I stood there stunned, not only by what my eyes had seen, but by all the people which had surrounded me. I heard my name being called from above, so I looked up to see who it was. There, hanging her head from the window was Mrs. Dilber, Scrooge’s Charwoman. She’d laughed, mockingly, offering me his curtains and bed linens, telling me to use them to stamp out the fire. I didn’t find her humor as funny as the others seemed to. In fact, I scoffed, because when the chance presented itself, I’d find a way to take care of her.

I was never so sure about anything. Dickens, or someone sent word, of my past deeds to the not-so-understanding people of literature. That, or the letter which the fire did not destroy, the one which found its way back in my cape pocket, had made me transparent to all. I was confounded. Well, I was until I saw him turn the corner. He pranced, almost giddily, toward me. He was as visible as a bright blue sky- it was Neckett, the Debt Collector.

The truth had detonated. This was about the Visits Past I owed Charles Dickens. I’ve paid many a Visit over the years, pocketing a few when things were tough. More than a few, if I’m being honest.

You see, in the World of Literature, our duties as characters are equivalent to currency. After we perform our duties we get a small percentage of it. Since my character only performs during the Christmas season, money is tight the rest of the year.

At one point, I’d thought I’d gotten away with it, which is the only reason I’ve been in denial this whole time. My nefarious acts were such a long time ago I truly believed he was too busy writing to notice. Apparently, he wanted what was due him.

I knew immediately why Neckett was coming for me, I knew exactly where I was going- to Debtor’s Prison. I was going to Marshalsea.

When Neckett approached me, he thanked me for making it so easy on him to find and arrest me. He jerked the letter out of my pocket, slowly, deliberately, while he took his time reading it. He wanted to further my humiliation and torture. Since I was surrounded by the good city folk, he knew I wasn’t going anywhere.

He pulled out his handcuffs, swinging them around his finger in circles like that was supposed to impress me. Once cuffed, Neckett told me I was being charged with Grand Larceny for theft and for not paying my debts. Then he carted me off to a roar of applause and cheers from the crazed crowd (what a rowdy bunch).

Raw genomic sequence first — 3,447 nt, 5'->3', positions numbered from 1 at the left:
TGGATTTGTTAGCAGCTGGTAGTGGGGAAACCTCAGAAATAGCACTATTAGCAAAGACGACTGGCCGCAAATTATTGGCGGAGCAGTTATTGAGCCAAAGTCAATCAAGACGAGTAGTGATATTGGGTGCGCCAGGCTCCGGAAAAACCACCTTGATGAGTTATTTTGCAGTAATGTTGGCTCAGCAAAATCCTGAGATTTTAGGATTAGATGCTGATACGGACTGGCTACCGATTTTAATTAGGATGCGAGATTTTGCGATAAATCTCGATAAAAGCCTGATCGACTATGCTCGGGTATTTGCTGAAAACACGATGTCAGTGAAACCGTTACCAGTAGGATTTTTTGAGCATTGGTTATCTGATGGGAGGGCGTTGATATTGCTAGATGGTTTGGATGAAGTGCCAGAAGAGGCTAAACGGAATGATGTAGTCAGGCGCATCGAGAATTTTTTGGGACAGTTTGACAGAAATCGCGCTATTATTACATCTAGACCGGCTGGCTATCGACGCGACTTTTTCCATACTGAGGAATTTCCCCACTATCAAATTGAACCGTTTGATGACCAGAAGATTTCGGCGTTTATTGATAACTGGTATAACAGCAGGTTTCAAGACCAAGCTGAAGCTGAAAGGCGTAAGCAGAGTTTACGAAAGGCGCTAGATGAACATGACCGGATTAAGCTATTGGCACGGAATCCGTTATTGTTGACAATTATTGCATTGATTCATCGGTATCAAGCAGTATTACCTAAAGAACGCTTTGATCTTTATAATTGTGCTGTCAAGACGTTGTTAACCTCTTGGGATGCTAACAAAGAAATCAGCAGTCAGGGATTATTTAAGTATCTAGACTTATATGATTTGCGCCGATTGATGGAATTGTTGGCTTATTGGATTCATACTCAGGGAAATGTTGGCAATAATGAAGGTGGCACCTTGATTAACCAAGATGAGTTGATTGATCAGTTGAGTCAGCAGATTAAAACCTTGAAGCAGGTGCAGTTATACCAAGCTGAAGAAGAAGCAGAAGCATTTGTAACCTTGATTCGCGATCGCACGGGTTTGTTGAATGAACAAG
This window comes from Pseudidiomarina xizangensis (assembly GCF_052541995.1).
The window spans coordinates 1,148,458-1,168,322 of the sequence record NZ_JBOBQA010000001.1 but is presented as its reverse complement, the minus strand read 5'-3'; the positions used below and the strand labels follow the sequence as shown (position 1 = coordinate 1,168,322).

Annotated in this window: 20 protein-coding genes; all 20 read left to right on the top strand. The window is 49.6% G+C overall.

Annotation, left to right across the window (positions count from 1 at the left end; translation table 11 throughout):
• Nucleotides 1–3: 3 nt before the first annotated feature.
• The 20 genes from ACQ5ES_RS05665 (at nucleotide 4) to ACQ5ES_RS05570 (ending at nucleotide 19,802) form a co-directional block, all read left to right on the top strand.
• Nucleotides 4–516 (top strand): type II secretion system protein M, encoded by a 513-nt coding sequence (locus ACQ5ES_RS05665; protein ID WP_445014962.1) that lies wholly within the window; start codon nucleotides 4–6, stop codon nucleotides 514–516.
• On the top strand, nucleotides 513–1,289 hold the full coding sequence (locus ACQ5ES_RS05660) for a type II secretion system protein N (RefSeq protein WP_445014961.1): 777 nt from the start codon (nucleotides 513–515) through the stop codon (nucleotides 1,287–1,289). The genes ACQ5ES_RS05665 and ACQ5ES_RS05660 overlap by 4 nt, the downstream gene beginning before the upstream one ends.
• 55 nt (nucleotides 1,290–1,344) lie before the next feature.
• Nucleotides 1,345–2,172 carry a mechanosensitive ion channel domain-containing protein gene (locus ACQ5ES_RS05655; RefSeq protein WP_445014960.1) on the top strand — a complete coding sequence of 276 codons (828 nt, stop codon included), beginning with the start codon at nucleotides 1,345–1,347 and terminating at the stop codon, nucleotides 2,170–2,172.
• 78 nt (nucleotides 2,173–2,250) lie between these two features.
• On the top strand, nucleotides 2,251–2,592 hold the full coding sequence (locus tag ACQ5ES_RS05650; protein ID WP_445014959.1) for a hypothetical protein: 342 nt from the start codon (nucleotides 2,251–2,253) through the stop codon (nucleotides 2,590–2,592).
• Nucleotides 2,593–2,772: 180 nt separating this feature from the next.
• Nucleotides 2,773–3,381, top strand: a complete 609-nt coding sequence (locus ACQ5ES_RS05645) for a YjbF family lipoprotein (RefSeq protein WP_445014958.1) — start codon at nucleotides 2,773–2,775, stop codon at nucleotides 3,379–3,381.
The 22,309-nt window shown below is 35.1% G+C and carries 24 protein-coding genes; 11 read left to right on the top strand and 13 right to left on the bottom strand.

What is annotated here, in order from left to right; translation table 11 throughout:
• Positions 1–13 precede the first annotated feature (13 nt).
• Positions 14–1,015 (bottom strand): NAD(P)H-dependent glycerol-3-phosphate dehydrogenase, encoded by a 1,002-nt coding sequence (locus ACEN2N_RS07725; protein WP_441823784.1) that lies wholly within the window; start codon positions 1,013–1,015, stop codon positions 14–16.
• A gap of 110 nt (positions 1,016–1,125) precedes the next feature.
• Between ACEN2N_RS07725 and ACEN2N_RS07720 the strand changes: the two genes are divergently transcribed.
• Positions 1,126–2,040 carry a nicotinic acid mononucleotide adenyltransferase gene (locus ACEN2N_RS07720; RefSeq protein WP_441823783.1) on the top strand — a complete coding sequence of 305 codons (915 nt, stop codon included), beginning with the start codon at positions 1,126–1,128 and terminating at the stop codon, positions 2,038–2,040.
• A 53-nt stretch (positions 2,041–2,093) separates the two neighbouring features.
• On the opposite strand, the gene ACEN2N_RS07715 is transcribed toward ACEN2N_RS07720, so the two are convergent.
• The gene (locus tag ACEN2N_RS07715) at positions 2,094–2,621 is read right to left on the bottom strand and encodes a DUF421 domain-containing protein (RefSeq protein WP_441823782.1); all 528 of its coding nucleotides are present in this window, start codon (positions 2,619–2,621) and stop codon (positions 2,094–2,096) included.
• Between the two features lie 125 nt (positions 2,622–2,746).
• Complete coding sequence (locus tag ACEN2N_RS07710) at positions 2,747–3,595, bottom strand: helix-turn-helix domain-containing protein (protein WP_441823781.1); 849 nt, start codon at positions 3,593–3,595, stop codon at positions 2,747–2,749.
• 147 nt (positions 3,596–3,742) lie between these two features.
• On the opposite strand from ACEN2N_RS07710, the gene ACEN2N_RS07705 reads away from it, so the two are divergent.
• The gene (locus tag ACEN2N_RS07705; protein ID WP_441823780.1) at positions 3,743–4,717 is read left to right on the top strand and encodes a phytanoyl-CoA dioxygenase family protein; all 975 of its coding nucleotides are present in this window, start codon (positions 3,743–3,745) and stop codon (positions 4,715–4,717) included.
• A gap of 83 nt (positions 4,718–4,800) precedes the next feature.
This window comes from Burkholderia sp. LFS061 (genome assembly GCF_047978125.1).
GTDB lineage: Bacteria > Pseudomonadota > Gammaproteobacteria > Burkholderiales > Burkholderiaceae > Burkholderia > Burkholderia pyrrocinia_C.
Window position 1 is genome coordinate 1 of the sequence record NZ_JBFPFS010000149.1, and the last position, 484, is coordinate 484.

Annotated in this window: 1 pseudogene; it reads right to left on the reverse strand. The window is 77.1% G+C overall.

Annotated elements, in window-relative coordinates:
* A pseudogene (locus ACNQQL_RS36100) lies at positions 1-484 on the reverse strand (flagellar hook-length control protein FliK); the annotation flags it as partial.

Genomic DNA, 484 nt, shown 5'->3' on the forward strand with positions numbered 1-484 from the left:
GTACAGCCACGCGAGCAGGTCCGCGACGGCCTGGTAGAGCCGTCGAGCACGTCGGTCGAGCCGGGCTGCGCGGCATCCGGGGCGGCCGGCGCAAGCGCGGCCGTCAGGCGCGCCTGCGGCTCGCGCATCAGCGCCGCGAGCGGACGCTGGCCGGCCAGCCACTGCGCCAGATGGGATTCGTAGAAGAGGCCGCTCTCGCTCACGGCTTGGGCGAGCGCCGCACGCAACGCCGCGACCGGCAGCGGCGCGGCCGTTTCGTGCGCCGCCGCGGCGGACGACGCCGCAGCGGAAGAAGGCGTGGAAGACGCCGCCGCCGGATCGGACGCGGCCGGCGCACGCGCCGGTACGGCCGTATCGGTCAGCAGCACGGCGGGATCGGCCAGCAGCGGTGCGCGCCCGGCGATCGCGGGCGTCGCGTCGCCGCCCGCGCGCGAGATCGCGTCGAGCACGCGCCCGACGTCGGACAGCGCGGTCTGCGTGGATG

I must extend my confession. By now you’ve probably realized my crime wasn’t only stealing from Dickens. A few spells ago, I reached out to the old money-lender, Arthur Gride. Go figure, like a lot of characters around here, he’s a devious trickster, too.

When I couldn’t pay back the money he loaned me, he devised a plan with Zeus to retaliate against me, in turn, retaliating against Charles Dickens by humiliating him (Charles is a proud god).

So, here I am in this rather awkward, possibly long-lasting situation. I don’t know what the future holds, but I do know when I get out of this, I’m going to murder Arthur Gride.

If you are lost, wondering why you’re reading this missive from me, listening to my story and the accounting of my recent past, it is my incarceration. It is the sole reason behind it all. I am stuck in a prison cell in the World of Literature hoping you will pass my story on to enough people who will pray to Charles Dickens for my release.

I haven’t been prosecuted yet, but at this point my future looks quite bleak. I’ve reached out to Charles Dickens to apologize for stealing from him, for causing him discomfort. So far, he’s refused me. I can tell you, I don’t see things changing any time soon.

The problem with this is that his anger toward me wouldn’t allow him to see things lucidly. The truth, no matter how injurious, is that if I am not released, the Christmas season could be ruined for many years.

If I am incarcerated during the holiday, I wouldn’t be able to perform my duties in A Christmas Carol. I’d be absent, non-existent, like I never was. It would change the entire plot and outcome of the movie. The film, the musicals- all of it- could possibly disappear forever.

As much as I hate to admit, one good thing has come from my meeting Hermes. I laugh when I reflect upon it. I pulled a little trick myself by relieving him of his quill, therefore giving me the opportunity to beg you, the good people of Earth, who want to save A Christmas Carol, to do as I have asked. Pray for my release.

If you help to free me, most importantly, you will save your beloved holiday movie. I make this solemn vow to you now, I will give the best performance of my life year after year. Also, I will never again steal. I will always pay my debts no matter how large they may be.

So, I implore you to go, go now, save this Christmas holiday and all future ones to come. Save A Christmas Carol.

I’ll be here, waiting…